Beth Farhat column: concern is growing on rail franchises

Regional head of the TUC calls for a publicly owned rail net worth that puts people before profit

Iain Buist Beth Farhat, regional secretary at the Northern TUC
Beth Farhat, regional secretary at the Northern TUC

On March 31, trade union activists and campaigners, coordinated by Action for Rail, will be taking action at stations across the country, calling for a publicly owned rail network that puts people before profit.

We are concerned about Government decisions on rail contracts for the Northern, Transpennine, East Anglia, East Midlands and Great Western franchises. This is because Government plans across the rail network could lead to higher fares, more crowded trains, and service and staff cuts including ticket office closures, reduced station staffing, more driver only operation, and fewer track staff.

Similar plans are being rolled out across the network and it is clear privatisation does not deliver the best deal for passengers, taxpayers and the workforce.

Every year, privatisation wastes over £1bn – with money leaking out in areas such as shareholder dividends, company profits, and costs arising from fragmentation of our railways. In 2013-14, taxpayers contributed £3.8bn to the rail network, while private train companies paid out £183m in dividends to shareholders. According to the recent ORR figures, in 2013-14 East Coast was one of only two train operators that gave back more to the public coffers than they received in subsidies.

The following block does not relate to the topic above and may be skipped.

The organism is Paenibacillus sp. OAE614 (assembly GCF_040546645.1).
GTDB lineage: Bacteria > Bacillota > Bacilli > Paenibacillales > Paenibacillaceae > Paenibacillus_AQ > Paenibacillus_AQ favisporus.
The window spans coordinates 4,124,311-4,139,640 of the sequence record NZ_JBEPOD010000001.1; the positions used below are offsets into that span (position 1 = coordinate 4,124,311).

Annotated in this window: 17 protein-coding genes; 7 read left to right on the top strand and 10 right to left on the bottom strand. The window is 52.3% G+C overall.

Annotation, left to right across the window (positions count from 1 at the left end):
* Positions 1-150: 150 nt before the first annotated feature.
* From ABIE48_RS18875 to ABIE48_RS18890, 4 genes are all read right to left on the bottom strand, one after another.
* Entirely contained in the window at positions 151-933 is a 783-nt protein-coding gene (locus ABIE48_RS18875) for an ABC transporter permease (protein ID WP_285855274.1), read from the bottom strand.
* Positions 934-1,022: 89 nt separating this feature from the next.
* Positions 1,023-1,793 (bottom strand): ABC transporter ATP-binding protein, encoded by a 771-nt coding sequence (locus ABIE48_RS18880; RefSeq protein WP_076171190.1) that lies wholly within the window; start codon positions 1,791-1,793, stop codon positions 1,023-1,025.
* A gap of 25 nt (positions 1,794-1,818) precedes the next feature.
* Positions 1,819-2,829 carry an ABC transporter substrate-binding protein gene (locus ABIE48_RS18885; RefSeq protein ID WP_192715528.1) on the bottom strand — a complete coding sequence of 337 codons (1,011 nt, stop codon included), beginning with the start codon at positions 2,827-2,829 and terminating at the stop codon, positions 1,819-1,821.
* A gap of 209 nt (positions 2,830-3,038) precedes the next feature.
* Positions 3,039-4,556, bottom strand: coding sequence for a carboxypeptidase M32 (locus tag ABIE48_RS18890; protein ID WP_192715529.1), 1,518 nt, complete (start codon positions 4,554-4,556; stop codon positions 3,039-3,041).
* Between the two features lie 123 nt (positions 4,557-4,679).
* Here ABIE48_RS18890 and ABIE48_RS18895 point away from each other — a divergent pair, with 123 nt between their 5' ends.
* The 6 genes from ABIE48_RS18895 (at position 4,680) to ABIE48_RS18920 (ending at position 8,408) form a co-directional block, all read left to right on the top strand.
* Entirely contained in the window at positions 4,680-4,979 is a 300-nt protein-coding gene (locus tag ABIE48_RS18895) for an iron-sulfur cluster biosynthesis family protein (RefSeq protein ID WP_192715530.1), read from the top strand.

We now have the most expensive fares in Europe.

A recent article in BBC News Magazine asked the question: ‘Would it be realistic to renationalise the railways?’ Using as a premise the recent passing of the East Coast main line from public to private hands, the article provides an interesting insight into some of the key issues of debate among supporters of public or private ownership.

The article notes that Directly Operated Railways (DOR), the state-run body that took over East Coast after private operators GNER and National Express failed to deliver, had “returned a billion pounds in premiums” to the Treasury. However, this didn’t stop GNER making £213.5m in profits while paying out £196.7m in shareholder dividends between 1997 and 2007. In this same period, GNER received a total of £342.6m in net subsidies from the Government.

Privatisation has failed. It is time for radical reform of our railways. We need a system that benefits passengers, taxpayers, the economy and environment. Public ownership would create a much fairer and more efficient system, leading to huge savings for taxpayers and passengers. Public ownership could fund a 10% reduction in regulated fares from 2017-18.

Activity in our region is taking place at the following stations between 7am and 9.30am at: Berwick upon Tweed, Carlisle Citadel and Newcastle Central, 8am-9.30am.

And on the morning of April 1, to mark the 21st anniversary of the Railways Act that brought in privatisation, further activity under the banner ‘Don’t be fooled by franchises’ is taking place at Berwick upon Tweed, Haltwhistle, Hexham, and Wylam.

Beth Farhat, Northern TUC Regional Secretary


David Whetstone
Culture Editor
Graeme Whitfield
Business Editor
Mark Douglas
Newcastle United Editor
Stuart Rayner
Sports Writer